A hybrid car charges its battery using something called “regenerative braking.” When slowing down, the electric motor turns into a generator and charges the battery, re-capturing energy that would have otherwise been wasted.
Depending on the individual model, a hybrid vehicle can reduce fuel consumption and CO2 emissions by up to 35% – a significant improvement.
For more details on hybrid batteries, how they charge, and more, click here.
Why Buy a Hybrid?
Is a hybrid car right for you? It really depends on your driving habits. If you do a lot of short trips in urban traffic, an electric car or plug-in hybrid offers biggest improvement in fuel consumption and tailpipe emissions.
But, if you do a lot of highway driving, or frequently do longer trips, a hybrid vehicle could be a better fit. Its smaller battery is lighter, improving highway fuel efficiency compared to EVs and PHEVs. And in the city, while a hybrid won’t eliminate gasoline consumption completely like an all-electric vehicle, it will still provide substantial fuel savings.
A hybrid can save you a lot of money over time. Though it might be a little more expensive to buy upfront, when you look at total cost of ownership, the savings on fuel can add up over time. Vehicles like the Hyundai Ioniq Hybrid, Honda Insight, and Toyota Prius all score over 50 mpg according to the EPA’s estimates.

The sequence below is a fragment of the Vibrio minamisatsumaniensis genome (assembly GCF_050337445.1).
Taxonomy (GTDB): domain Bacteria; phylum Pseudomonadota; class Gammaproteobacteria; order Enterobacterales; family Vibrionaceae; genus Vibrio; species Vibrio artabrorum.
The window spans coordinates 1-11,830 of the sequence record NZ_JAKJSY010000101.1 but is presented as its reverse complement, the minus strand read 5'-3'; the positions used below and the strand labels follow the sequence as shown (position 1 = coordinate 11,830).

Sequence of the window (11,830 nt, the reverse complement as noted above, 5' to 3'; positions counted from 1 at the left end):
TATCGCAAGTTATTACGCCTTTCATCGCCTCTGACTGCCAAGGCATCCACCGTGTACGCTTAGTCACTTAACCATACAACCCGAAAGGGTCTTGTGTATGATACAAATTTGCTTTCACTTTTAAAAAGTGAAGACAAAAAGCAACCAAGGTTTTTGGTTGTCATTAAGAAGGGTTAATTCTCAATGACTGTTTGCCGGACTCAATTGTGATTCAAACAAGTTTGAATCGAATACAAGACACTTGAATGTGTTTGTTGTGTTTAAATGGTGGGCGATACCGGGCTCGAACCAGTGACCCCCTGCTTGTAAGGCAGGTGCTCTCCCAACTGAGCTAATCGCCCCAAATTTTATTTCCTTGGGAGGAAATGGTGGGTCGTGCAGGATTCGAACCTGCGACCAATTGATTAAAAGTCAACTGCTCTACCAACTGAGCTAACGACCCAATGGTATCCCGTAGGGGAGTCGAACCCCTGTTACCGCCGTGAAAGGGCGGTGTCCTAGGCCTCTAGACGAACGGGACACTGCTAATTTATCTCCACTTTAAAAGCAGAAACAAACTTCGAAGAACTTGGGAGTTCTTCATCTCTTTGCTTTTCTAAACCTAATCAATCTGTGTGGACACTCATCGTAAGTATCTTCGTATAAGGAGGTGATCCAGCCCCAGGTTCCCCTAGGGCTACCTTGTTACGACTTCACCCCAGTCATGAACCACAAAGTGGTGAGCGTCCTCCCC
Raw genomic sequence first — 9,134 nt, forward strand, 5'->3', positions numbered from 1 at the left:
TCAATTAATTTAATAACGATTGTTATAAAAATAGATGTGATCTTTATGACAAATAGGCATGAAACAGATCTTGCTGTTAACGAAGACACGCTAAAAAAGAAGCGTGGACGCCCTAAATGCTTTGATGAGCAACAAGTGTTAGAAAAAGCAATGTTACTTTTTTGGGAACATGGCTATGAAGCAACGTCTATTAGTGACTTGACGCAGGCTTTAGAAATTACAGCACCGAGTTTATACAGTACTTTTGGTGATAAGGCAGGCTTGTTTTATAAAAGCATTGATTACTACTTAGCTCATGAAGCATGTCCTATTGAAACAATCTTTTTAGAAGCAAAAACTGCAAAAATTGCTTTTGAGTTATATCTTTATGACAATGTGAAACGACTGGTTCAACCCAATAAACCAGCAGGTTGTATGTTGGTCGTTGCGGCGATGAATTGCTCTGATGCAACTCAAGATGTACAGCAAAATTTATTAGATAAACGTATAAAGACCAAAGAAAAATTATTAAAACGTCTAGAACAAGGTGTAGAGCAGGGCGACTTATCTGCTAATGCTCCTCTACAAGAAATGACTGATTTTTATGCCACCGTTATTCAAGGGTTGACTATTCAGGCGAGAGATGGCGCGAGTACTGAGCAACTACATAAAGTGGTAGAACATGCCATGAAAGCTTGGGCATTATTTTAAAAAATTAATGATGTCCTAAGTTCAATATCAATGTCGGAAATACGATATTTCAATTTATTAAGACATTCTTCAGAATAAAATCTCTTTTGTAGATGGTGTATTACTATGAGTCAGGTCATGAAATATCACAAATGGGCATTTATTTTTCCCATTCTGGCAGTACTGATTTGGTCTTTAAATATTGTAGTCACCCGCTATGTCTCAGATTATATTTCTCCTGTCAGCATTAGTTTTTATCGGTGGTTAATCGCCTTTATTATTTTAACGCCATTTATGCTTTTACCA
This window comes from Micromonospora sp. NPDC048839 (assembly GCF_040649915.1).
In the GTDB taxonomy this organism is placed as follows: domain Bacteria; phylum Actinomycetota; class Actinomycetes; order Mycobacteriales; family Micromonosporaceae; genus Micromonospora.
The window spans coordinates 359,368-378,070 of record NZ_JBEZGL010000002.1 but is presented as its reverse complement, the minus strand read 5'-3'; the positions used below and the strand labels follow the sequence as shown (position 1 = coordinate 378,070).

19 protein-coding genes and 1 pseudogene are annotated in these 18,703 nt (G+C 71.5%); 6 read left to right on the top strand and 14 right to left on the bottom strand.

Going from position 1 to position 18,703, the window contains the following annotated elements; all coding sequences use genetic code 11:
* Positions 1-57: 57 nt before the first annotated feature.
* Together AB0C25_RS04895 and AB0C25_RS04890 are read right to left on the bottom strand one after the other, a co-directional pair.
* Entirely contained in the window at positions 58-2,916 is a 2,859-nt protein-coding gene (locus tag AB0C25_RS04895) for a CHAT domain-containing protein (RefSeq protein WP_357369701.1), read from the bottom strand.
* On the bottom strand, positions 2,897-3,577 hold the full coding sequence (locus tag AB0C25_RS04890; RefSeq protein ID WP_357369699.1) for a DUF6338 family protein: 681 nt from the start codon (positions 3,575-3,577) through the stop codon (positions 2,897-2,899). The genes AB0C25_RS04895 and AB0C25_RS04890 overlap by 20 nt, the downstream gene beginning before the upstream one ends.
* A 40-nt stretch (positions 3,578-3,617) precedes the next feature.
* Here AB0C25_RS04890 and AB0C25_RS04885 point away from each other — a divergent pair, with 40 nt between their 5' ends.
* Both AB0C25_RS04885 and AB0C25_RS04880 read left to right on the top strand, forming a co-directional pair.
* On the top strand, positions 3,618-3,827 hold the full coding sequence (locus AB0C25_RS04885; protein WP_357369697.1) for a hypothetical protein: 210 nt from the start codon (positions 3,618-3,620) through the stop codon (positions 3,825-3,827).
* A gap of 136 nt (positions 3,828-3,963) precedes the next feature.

Hybrid technology is also available in a wide variety of vehicle types these days. For instance, there are a number of hybrid SUVs on the market – from the compact Subaru Crosstrek to the seven-seater Toyota Highlander to the luxurious Volvo XC90 to the rugged Ford Explorer. Going green doesn’t mean giving up space, versatility, or off-road ability.
Are Hybrids More Expensive?
It’s true that you will pay slightly more for a hybrid car than you will for a conventional gas-powered car up-front. But the price difference is narrowing with every passing year as batteries get cheaper and more common.
From a maintenance and reliability perspective, hybrids will have similar maintenance costs to gasoline vehicles as they still have engines that require oil changes, coolant replacements, spark plugs, and such. Brake pads may last quite a bit longer as regenerative braking does so much of the stopping in hybrid cars. On the other hand, tires might need more frequent replacement as hybrid cars tend to be heavier than their gasoline counterparts.
There can be slightly increased costs when maintenance involves the battery, oxygen sensors or evaporative emissions systems that are not working properly. While these issues are not common occurrences, it is important to note that the added complexity of a hybrid system can require a more specialized technician and, as a result, can increase the cost for some repairs outside of warranty.
On the other hand, hybrid cars’ superior fuel efficiency will likely make them more economical to own over time.